What are the consequences of “One of Us” on research?

What are the consequences of “One of Us” on research?

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One of Us calls on the EU to stop funding research activities that destroy human embryos, including those aimed at obtaining stem cells, and – larger – research involving the use of human embryonic stem cells (hESC).

What are EU rules in this field?

In this research field, the EU has already established strict limits for it funding. It does not fund:

  1. research activities direct towards the human cloning
  2. research activities directed to modify the genetic inheritance of human beings that could make such changes heritable;
  3. research activities intended to create human embryos only for research

Furthermore, because of resistance from several EU Member States, the EU has agreed not to fund activities which would lead to the destruction of the human embryo. This means that the EU does not fund the creation of new embryonic stem cells lines.

In short, the EU only funds research activities involving existing human embryonic stem cells lines derived from 7-days-old leftover embryos from assisted reproduction which are granted by couples for research and which would be destroyed otherwise. Furthermore, the EU does so only for countries which allow these research activities and after strict national and European ethical review of research projects.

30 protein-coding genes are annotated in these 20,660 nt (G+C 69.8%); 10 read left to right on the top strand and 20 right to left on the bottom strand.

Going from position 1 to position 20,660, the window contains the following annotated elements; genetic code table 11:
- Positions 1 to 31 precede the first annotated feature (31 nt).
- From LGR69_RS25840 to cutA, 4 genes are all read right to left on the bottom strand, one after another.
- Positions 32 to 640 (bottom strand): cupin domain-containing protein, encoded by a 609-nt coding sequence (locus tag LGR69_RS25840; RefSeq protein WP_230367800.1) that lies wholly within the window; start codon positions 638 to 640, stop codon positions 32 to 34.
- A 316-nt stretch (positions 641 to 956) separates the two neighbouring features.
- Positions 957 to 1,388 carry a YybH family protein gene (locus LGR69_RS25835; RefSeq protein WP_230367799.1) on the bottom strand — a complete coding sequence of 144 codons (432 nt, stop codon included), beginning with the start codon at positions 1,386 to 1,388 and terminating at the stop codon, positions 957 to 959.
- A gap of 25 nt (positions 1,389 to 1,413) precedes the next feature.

This compromise between different national ethical views of the “beginning of life” was reconducted by the EU in Horizon 2020 (article 19), the new Framework Programme for Research and Innovation in Europe (2014-2020) which was adopted on 3 December 2013.

Why should the EU keep funding human embryonic stem cells research?

This field of research is very complex and quite new. Scientists and researchers need time and resources to explore the massive potential of all types of stem cells: this includes using adult, induced pluripotent, embryonic and fetal stem cells.

Because of their unique biological properties (they can multiply endlessly and create all types of cells of the human body), human embryonic stem cells have raised high therapeutic hopes for a number of degenerative diseases (e.g. heart failures, diabetes, Parkinson’s, Huntington’s and Alzheimer’s).

Watch the videos below to know more about the topic.

What is an embryonic stem cell?

Why is stem cell research so important?

Will this lead to human cloning?

What about ethics?

Is this a science vs. faith issue?

Why is EU funding so important?

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Read More

EHF Joint Statement supporting funding for stem cell research in Europe

Keep Dogma Out of European Research: EHF campaign supporting embryonic stem cells research and scientists’ call to maintain EU funding.